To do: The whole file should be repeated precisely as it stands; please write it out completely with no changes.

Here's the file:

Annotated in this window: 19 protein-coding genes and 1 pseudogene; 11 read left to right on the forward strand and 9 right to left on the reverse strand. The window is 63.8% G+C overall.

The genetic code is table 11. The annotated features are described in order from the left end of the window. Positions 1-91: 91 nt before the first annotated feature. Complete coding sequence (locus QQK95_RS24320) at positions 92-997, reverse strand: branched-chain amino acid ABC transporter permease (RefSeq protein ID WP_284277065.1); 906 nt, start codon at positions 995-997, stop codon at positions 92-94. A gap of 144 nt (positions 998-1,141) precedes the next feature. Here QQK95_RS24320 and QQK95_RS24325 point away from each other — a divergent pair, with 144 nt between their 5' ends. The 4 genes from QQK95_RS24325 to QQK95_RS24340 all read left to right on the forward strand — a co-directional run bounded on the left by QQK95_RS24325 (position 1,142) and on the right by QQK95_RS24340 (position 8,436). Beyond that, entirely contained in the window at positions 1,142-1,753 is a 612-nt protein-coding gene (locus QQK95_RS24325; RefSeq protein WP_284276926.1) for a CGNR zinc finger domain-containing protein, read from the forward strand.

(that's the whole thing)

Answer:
Annotated in this window: 19 protein-coding genes and 1 pseudogene; 11 read left to right on the forward strand and 9 right to left on the reverse strand. The window is 63.8% G+C overall.

The genetic code is table 11. The annotated features are described in order from the left end of the window. Positions 1-91: 91 nt before the first annotated feature. Complete coding sequence (locus QQK95_RS24320) at positions 92-997, reverse strand: branched-chain amino acid ABC transporter permease (RefSeq protein ID WP_284277065.1); 906 nt, start codon at positions 995-997, stop codon at positions 92-94. A gap of 144 nt (positions 998-1,141) precedes the next feature. Here QQK95_RS24320 and QQK95_RS24325 point away from each other — a divergent pair, with 144 nt between their 5' ends. The 4 genes from QQK95_RS24325 to QQK95_RS24340 all read left to right on the forward strand — a co-directional run bounded on the left by QQK95_RS24325 (position 1,142) and on the right by QQK95_RS24340 (position 8,436). Beyond that, entirely contained in the window at positions 1,142-1,753 is a 612-nt protein-coding gene (locus QQK95_RS24325; RefSeq protein WP_284276926.1) for a CGNR zinc finger domain-containing protein, read from the forward strand.